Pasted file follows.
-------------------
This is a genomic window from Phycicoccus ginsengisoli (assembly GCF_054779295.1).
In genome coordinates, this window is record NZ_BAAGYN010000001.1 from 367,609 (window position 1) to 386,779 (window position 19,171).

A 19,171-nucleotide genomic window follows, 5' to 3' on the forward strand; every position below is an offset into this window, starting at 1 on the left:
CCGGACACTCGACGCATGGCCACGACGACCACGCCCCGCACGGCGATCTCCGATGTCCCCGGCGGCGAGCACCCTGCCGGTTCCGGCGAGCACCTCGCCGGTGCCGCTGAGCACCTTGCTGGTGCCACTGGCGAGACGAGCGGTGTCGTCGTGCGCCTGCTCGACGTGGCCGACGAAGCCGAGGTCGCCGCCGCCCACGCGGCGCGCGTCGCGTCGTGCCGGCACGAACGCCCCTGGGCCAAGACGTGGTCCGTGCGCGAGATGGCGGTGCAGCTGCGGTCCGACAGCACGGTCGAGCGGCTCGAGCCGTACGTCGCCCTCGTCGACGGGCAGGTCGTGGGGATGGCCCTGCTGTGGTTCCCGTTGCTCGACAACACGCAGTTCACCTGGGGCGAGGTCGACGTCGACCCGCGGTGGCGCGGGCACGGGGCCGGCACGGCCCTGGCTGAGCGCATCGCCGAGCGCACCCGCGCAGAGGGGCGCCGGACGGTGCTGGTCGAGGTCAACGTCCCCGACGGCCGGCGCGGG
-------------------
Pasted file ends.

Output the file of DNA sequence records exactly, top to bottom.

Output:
This is a genomic window from Phycicoccus ginsengisoli (assembly GCF_054779295.1).
In genome coordinates, this window is record NZ_BAAGYN010000001.1 from 367,609 (window position 1) to 386,779 (window position 19,171).

A 19,171-nucleotide genomic window follows, 5' to 3' on the forward strand; every position below is an offset into this window, starting at 1 on the left:
CCGGACACTCGACGCATGGCCACGACGACCACGCCCCGCACGGCGATCTCCGATGTCCCCGGCGGCGAGCACCCTGCCGGTTCCGGCGAGCACCTCGCCGGTGCCGCTGAGCACCTTGCTGGTGCCACTGGCGAGACGAGCGGTGTCGTCGTGCGCCTGCTCGACGTGGCCGACGAAGCCGAGGTCGCCGCCGCCCACGCGGCGCGCGTCGCGTCGTGCCGGCACGAACGCCCCTGGGCCAAGACGTGGTCCGTGCGCGAGATGGCGGTGCAGCTGCGGTCCGACAGCACGGTCGAGCGGCTCGAGCCGTACGTCGCCCTCGTCGACGGGCAGGTCGTGGGGATGGCCCTGCTGTGGTTCCCGTTGCTCGACAACACGCAGTTCACCTGGGGCGAGGTCGACGTCGACCCGCGGTGGCGCGGGCACGGGGCCGGCACGGCCCTGGCTGAGCGCATCGCCGAGCGCACCCGCGCAGAGGGGCGCCGGACGGTGCTGGTCGAGGTCAACGTCCCCGACGGCCGGCGCGGG